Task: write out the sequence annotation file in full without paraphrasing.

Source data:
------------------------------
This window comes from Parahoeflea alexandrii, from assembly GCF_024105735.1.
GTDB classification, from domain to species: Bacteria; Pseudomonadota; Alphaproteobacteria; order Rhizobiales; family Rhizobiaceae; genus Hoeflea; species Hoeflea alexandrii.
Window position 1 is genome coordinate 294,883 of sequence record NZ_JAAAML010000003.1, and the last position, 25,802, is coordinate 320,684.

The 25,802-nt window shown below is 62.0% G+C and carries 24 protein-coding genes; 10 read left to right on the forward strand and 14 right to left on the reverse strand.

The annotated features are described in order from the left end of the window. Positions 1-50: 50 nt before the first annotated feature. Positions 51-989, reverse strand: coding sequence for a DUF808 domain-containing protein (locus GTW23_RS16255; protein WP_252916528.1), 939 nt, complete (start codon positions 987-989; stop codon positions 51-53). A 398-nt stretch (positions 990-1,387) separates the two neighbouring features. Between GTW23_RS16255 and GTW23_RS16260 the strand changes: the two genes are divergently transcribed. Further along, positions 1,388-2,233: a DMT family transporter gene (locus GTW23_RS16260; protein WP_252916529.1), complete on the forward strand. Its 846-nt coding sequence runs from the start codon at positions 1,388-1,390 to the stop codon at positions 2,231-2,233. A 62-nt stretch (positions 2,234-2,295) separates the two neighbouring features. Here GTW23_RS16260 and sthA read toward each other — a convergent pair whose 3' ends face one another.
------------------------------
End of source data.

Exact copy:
This window comes from Parahoeflea alexandrii, from assembly GCF_024105735.1.
GTDB classification, from domain to species: Bacteria; Pseudomonadota; Alphaproteobacteria; order Rhizobiales; family Rhizobiaceae; genus Hoeflea; species Hoeflea alexandrii.
Window position 1 is genome coordinate 294,883 of sequence record NZ_JAAAML010000003.1, and the last position, 25,802, is coordinate 320,684.

The 25,802-nt window shown below is 62.0% G+C and carries 24 protein-coding genes; 10 read left to right on the forward strand and 14 right to left on the reverse strand.

The annotated features are described in order from the left end of the window. Positions 1-50: 50 nt before the first annotated feature. Positions 51-989, reverse strand: coding sequence for a DUF808 domain-containing protein (locus GTW23_RS16255; protein WP_252916528.1), 939 nt, complete (start codon positions 987-989; stop codon positions 51-53). A 398-nt stretch (positions 990-1,387) separates the two neighbouring features. Between GTW23_RS16255 and GTW23_RS16260 the strand changes: the two genes are divergently transcribed. Further along, positions 1,388-2,233: a DMT family transporter gene (locus GTW23_RS16260; protein WP_252916529.1), complete on the forward strand. Its 846-nt coding sequence runs from the start codon at positions 1,388-1,390 to the stop codon at positions 2,231-2,233. A 62-nt stretch (positions 2,234-2,295) separates the two neighbouring features. Here GTW23_RS16260 and sthA read toward each other — a convergent pair whose 3' ends face one another.